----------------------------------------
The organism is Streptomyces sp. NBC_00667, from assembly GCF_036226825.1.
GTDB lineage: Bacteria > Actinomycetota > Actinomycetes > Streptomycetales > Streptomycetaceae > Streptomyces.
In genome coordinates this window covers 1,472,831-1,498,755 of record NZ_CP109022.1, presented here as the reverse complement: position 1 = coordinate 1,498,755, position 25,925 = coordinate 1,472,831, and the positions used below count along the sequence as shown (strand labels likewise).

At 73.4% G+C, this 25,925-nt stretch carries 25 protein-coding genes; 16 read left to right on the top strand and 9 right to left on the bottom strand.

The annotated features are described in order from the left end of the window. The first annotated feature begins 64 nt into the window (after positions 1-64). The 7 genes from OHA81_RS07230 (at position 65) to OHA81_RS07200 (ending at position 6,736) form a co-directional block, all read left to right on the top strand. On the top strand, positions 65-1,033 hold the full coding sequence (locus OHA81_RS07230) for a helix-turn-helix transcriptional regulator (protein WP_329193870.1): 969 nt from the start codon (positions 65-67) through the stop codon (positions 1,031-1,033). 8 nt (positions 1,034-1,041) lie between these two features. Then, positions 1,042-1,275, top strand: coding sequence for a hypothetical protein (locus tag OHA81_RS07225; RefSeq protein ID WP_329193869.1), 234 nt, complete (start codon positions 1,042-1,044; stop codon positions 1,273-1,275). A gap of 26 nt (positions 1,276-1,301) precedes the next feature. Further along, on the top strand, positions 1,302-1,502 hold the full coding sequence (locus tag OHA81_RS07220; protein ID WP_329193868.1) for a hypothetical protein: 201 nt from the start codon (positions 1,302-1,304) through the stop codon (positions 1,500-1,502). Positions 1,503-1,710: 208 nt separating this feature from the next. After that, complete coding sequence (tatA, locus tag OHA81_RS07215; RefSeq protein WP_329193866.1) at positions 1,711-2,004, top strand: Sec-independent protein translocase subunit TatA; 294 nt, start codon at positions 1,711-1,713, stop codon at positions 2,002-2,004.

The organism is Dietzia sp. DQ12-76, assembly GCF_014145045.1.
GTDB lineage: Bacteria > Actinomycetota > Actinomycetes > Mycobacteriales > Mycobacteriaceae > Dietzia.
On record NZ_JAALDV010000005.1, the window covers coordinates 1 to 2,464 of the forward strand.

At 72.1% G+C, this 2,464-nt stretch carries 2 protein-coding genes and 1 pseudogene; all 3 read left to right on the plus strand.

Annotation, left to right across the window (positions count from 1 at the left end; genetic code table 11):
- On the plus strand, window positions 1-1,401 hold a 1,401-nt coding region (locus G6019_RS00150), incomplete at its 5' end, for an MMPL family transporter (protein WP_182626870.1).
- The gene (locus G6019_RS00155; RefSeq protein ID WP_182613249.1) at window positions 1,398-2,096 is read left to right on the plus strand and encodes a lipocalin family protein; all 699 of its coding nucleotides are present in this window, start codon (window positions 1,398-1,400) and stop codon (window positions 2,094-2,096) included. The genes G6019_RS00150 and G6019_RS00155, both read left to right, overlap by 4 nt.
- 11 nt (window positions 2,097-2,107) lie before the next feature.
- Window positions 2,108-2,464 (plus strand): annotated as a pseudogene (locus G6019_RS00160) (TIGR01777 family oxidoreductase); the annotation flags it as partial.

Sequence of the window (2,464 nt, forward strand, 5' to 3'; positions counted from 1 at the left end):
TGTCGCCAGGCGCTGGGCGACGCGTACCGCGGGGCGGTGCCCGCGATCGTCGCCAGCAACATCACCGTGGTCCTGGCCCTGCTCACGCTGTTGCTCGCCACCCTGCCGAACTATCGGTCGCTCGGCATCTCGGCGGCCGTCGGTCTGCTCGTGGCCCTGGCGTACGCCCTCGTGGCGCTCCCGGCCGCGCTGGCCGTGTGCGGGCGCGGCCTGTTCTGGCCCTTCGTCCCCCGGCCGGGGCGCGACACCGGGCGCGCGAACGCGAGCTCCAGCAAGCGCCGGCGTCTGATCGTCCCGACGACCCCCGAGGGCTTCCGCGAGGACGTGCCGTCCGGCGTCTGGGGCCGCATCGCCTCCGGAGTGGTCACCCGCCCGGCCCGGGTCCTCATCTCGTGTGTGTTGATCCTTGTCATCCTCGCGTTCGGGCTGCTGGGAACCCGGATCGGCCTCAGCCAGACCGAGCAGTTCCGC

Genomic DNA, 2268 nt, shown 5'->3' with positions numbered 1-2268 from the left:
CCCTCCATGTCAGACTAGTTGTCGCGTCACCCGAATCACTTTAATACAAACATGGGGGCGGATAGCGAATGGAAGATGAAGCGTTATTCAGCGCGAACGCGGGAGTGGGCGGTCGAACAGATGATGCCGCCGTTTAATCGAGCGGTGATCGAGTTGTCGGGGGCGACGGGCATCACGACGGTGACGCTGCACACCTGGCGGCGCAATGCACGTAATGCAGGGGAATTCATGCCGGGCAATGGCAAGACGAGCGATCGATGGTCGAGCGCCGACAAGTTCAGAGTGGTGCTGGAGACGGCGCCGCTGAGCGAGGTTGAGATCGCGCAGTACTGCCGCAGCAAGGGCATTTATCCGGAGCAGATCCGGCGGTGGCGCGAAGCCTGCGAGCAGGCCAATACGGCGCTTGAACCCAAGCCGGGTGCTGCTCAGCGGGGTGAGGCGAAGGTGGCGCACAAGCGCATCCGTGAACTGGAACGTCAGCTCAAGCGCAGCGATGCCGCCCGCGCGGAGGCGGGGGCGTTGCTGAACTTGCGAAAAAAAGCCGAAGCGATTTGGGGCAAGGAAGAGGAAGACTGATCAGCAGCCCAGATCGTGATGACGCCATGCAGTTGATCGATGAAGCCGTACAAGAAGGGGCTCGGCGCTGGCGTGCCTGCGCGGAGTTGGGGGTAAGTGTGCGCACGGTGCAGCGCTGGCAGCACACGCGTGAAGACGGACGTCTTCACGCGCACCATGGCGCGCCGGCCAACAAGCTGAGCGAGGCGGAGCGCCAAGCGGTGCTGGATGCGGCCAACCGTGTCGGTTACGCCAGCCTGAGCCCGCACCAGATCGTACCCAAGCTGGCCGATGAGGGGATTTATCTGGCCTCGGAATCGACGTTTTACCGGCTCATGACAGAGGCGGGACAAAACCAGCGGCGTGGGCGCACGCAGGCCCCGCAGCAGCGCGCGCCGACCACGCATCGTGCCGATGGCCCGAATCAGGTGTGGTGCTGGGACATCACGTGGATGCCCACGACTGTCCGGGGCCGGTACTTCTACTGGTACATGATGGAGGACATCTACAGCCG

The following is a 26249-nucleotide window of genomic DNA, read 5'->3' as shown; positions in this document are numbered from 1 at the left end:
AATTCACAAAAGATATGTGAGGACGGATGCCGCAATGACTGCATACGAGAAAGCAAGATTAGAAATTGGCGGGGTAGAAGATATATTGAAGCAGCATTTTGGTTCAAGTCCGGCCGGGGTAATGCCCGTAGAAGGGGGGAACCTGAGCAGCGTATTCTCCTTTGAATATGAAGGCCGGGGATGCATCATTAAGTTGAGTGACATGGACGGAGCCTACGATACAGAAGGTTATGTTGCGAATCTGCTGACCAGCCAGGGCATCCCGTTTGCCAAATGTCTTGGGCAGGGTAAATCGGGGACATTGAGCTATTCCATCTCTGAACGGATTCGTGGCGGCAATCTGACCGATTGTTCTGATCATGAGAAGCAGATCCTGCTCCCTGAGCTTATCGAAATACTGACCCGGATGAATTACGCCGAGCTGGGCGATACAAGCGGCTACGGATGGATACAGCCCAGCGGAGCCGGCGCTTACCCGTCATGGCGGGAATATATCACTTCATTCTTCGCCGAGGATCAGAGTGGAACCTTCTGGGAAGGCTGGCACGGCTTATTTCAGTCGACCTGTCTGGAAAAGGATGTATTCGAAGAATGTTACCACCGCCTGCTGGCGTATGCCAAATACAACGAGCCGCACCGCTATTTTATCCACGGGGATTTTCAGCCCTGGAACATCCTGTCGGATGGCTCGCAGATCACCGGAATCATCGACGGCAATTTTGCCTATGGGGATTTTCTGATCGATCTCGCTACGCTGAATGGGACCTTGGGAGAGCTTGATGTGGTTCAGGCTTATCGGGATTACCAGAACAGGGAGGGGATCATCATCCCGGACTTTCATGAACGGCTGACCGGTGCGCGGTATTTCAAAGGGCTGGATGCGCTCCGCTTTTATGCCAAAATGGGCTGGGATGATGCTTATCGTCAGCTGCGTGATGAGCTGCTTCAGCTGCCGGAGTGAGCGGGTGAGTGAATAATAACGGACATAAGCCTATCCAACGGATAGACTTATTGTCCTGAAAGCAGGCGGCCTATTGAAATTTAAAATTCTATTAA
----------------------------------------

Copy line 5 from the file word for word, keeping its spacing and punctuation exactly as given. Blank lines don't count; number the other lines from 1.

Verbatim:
The annotated features are described in order from the left end of the window. The first annotated feature begins 64 nt into the window (after positions 1-64). The 7 genes from OHA81_RS07230 (at position 65) to OHA81_RS07200 (ending at position 6,736) form a co-directional block, all read left to right on the top strand. On the top strand, positions 65-1,033 hold the full coding sequence (locus OHA81_RS07230) for a helix-turn-helix transcriptional regulator (protein WP_329193870.1): 969 nt from the start codon (positions 65-67) through the stop codon (positions 1,031-1,033). 8 nt (positions 1,034-1,041) lie between these two features. Then, positions 1,042-1,275, top strand: coding sequence for a hypothetical protein (locus tag OHA81_RS07225; RefSeq protein ID WP_329193869.1), 234 nt, complete (start codon positions 1,042-1,044; stop codon positions 1,273-1,275). A gap of 26 nt (positions 1,276-1,301) precedes the next feature. Further along, on the top strand, positions 1,302-1,502 hold the full coding sequence (locus tag OHA81_RS07220; protein ID WP_329193868.1) for a hypothetical protein: 201 nt from the start codon (positions 1,302-1,304) through the stop codon (positions 1,500-1,502). Positions 1,503-1,710: 208 nt separating this feature from the next. After that, complete coding sequence (tatA, locus tag OHA81_RS07215; RefSeq protein WP_329193866.1) at positions 1,711-2,004, top strand: Sec-independent protein translocase subunit TatA; 294 nt, start codon at positions 1,711-1,713, stop codon at positions 2,002-2,004.